The aftermath of the Pulwama attack in 2019.
The aftermath of the Pulwama attack in 2019.Express.

Book review: Ajay Bisaria's 'Anger Management' chronicles India-Pakistan relations post partition

Ajay Bisaria’s book offers an overview of bilateral relations between India and Pakistan since Partition and the birth of East and West Pakistan

Ajay Bisaria’s book on the troubled diplomatic relationships between India and Pakistan is much more than a memoir of an ambassador posted in Pakistan for 20 months, and expelled in August 2019, when the Indian Home Minister introduced an Act to revoke Article 370 and bifurcate the State of Jammu and Kashmir into two union territories. Infuriated by this, Pakistan declared Ambassador Bisaria a persona non-grata, and withdrew its ambassador in Delhi. What this book tells us is that this is just one more episode in the dispute between the two neighbours who have constantly engaged in ‘anger management’ for the last 75 years.

The book is a compendium of the bilateral relations since Partition and the birth of East and West Pakistan. It is divided into eight sections with each covering a decade of the tumultuous ties. What is interesting is the perspective the author brings to each decade from the point-of-view of the Indian High Commissioners posted in Karachi or Islamabad at the time. This shows how New Delhi and its key interlocutors saw and interpreted the events in Islamabad at each step.

While each chapter is fascinating with plenty of details, let us focus on two important terror attacks emanating from Pakistan, and how the Indian governments of the day responded to it.

First is the Mumbai attack on November 26, 2008. It was the first fully televised terrorist attack in India and, enraged by the audacity that killed 162 people, the media was baying for blood. Prime Minister Manmohan Singh came out with an anodyne response in his address to the nation on November 27, and said,


“We will take up strongly with our neighbour that the use of their territory for launching attacks on us will not be tolerated and that there would be a cost if suitable measures are not taken by them.” This was not enough. Bisaria writes that Pranab Mukherjee was seeking out other options. In one such meeting, immediately after the attack, “as Foreign Secretary Shiv Shankar Menon, then High Commissioner to Pakistan Satyabrata Pal, and Joint Secretary TCA Raghavan sat across the table, Pranab Mukherjee asked his advisors what should be done.

After a brief silence, Menon said India could target the LeT headquarters in Muridke with a cruise missile. Visibly startled, Mukherjee paused to clean his glasses, then thanked the officers to signal that the meeting was over.” Obviously, the decision to not hit back was a political one, but later, as Menon wrote in his book Choices-Inside the Making of Indian Foreign Policy, “on sober reflection and in hindsight, he was convinced that restraint was the right choice”.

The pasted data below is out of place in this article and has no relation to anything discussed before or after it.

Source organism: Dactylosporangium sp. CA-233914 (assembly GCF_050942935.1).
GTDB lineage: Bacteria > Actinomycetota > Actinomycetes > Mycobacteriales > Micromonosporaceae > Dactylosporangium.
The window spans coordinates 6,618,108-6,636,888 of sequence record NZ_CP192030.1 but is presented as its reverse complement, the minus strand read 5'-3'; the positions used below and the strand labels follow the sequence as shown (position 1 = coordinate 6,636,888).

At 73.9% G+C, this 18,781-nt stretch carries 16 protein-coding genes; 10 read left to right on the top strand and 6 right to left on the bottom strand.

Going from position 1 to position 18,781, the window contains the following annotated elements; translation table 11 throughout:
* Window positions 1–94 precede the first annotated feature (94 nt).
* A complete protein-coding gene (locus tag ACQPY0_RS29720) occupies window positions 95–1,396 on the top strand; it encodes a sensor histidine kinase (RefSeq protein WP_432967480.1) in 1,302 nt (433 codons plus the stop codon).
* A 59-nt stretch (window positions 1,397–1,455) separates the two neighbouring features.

The author adds that “in case India had reacted the way it did in 2016 or 2019, with a surgical or air strike, a strong Indian response would have entered the calculus of Pakistan, and would have served as a disincentive for it’s army’s support to terrorist groups.” This is clearly wisdom in retrospect. In fact, one may argue that India’s restraint then had greatly helped in de-hyphenating the India-Pakistan relationship, and the notion that both carry out tit-for-tat terrorist campaigns.

This had taken root in the Western consciousness, but our restraint changed that perception and reinforced Pakistan’s reputation as the epicenter of global terrorism. Bisaria admits this possibility, but his fascination for Modi’s strategy of counter-attack in Balakot in February 2019 does seem to colour his judgment of the past government.

Second is the Pulwama attack, which was the trigger for the Balakot strike. Bisaria does not throw any light on the most important question as to who was behind the Pulwama attack. He writes that “investigation would confirm a year later that it was a meticulously planned operation of the Jaish-e-Mohammad (JeM) that had met with unexpected success”. First, if the JeM was targeting an army convoy, the success would hardly be ‘unexpected’. Secondly, the question of how a car filled with explosives could come on a road that was completely sanitised and cordoned off for all traffic, has never been answered. How was it not stopped at any check-post?

The author’s narration of the Balakot airstrike is interesting: “At around 3.30am (February 26, 2019) 12 Mirages of the IAF took off from multiple airbases and dropped five ‘Spice 2000’ bombs, out of which four penetrated the rooftops of the building in which more than 300 terrorists were housed.” This is where the intrigue starts. Who had counted this number—over 300? It went through many changes as the days passed by. How a pilot, flying at a height of several thousand feet, identifies a JeM terrorist, and then drops bombs is utterly unfathomable. With so many narratives coming through from the highest levels in the government, one is led to believe that our airforce probably killed no one. But such speculations do not find mention in Bisaria’s book.

In the epilogue, titled A Normal Kashmir, the author reveals that it was the land of his birth, and then goes on to write about his visit to the Valley in the spring of 2023; that he could sense “much had changed” since his last visit five years ago. The infiltration numbers and incidents of terrorism had gone down. He adds, “Srinagar now had a multiplex cinema...The road and tourism infrastructure were being furiously upgraded…to prepare for G20.” If this is normal Kashmir, nothing more need be said.

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